BWW Reviews: SUNSET BLVD Plays at Village Players of Birmingham Through Nov. 18


By Dr. Anton Anderssen

If you liked the film "Sunset Boulevard" you'll love the Andrew Lloyd Webber musical version, now on stage at The Village Players in Birmingham.  This Tony Award-winning musical includes a haunting score and hit songs As If We Never Said Goodbye, With One Look and the title song, Sunset Boulevard.

Directed by the Cecil B DeMille of Detroit, Michael A. Gravame, this production represents the ultimate in community theatre. Audiences are stunned from the very beginning of the show, which features lavish and effective stagecraft by set/lighting designer Dave Nelson. Costumes, from the magnificent turbans worn by Norma Desmond to the skimpy swimming trunks fitting skin-tight on Joe Gillis are display-case-worthy treasures.

Gillis has the aegis of Desmond, played wickedly by Patty Ward of Birmingham. "She goes from a little lonely in the beginning, dreaming about her comeback, to then being in love, then loses her man, loses her chance at her dream, and kind of goes a little crazy at the end.  It's so touching to me, because it's about loss," said Ward. "She loses fame, she loses her fans, she loses love, she loses her hair, she loses her looks.  It's an older woman being put out to pasture and feeling forgotten.  The vulnerability of Norma Desmond is what really attracted me to the role.  She's a sad character, and yet, there are moments of joy as well; that's the range of an actress to get to have the sparkle of love again on New Year's Eve, and companionship again. Then all her dreams are dashed when she finds out they don't really want her."

The story jumps from December 21 to New Year's without any mention of Christmas. "The individual holidays that most people would celebrate weren't important to Norma," said Ward. "It's all about her. Her Christmas was getting back in that studio and having people remember her, come up to her, like Cecil B. DeMille, so she feels like a somebody again.  That was her Christmas."

Patty Ward is currently in the second year of the Ignatian Internship at Manresa Jesuit Retreat House studying to become a spiritual director. "I wish Norma had faith," pined Ward, "I'd like to convert Norma. I'd like to tell Norma that glamour and fame is not what it's all about. All of that is passing. What's really lasting is The Good News, and this is just a blip on the radar screen where our souls are eternal. We're all God's favorites, so she can be the favorite in the hereafter."

Norma was unequivocally Max's favorite. The obsequious and uxorious valet fed Desmond's vanity ad nauseum. Desmond's ego is large enough to fill her brobdingnagian abode, into which Gillis (played superbly by Leo Babcock) settles with alacrity.

Leo has been seen in more than 90 stage productions as well as several film and TV productions, freeway billboards and print ads. He loves theatre. "For me, it's a creative experience, because each time I perform it's different. Each show has a different cast, different direction, and it's a really creative outlet and product that is a collaborative effort."

"I was Tiny Tim in A Christmas Carol when I was very young, and I've been involved with theatre my entire life.  It's a great way to meet new people when you move from city to city. You get to bond with cast members," said Babcock. "Gillis is a phenomenal role! There's so much versatility; he connects to the audience during the narrative parts, he's in a love triangle with Betty, but he also has a respect and affection for Norma, which turns sour, of course.  There is a whole gambit of emotions that plays through the character."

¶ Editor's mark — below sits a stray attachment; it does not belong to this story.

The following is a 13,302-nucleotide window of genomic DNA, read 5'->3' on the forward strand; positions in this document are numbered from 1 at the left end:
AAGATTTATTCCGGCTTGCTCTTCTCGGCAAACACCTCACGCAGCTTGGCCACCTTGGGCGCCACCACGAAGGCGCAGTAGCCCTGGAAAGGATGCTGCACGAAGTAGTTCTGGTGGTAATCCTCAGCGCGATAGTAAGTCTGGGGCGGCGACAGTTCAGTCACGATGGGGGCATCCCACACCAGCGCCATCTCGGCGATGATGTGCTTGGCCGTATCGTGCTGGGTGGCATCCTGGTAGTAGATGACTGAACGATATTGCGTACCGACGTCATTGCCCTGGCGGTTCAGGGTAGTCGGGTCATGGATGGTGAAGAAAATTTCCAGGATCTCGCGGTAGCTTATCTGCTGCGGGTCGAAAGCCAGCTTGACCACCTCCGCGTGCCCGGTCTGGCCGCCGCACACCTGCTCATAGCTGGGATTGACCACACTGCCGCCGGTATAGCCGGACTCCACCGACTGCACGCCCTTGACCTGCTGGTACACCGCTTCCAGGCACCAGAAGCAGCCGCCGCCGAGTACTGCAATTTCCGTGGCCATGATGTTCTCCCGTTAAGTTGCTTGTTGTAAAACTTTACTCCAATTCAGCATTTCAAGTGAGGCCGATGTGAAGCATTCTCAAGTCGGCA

Gillis wasn't trying to hornswoggle Norma, but he did take advantage of her largesse. "He was down and out," said Babcock, "his car got repossessed, he had nothing. He had to do what he could just to get by. He wandered into this situation with all this wealth, and he could finally do his writing. Other things developed too, because Norma more or less ensnared him. He had fun with her, but he also had pity for her. I don't believe he was ever in love with her."

Gillis had to tergiversate between Norma and Betty, with whom love was just beginning to blossom. "I think Gills was torn there, too, because Betty was his best friend's fiancée. That was another sticky situation."

Babcock lived in Paris for a summer, and Copenhagen for a semester of college where he learned to mimic other people's accents and mannerisms. He lifts weights three or four times a week, does cardio workouts and keeps active, which gives him a distinct advantage for performing high-energy roles.  It also preserves his muscular physique.

Fortunately, audiences get to ogle his magnificence during the poolside scene when he is scantily clad. Oh, so many theatre patrons were yearning for a close-up. The ginger studmuffin is delicious from curple to brow, and he is multiply talented: he built a rustic cabin up north made from logs using absolutely no power tools… just his he-man strength.

"Shouldn't we open some champagne?" asked Betty, after she and Joe just finished writing their script. How about opening some windows in the theatre, because it got awfully hot in there when Babcock flashed his smile.

Village Players' Sunset Boulevard is a show too good to miss!  Catch any of the four remaining shows: Friday, Nov. 16 at 8:00, Saturday, Nov. 17 at 2:00, Saturday, Nov. 17 at 8:00 and Sunday, Nov. 18 at 2:00. For tickets kindly visit  or call the box office at 248-644-2075.

Sunset Boulevard

Sunset Boulevard

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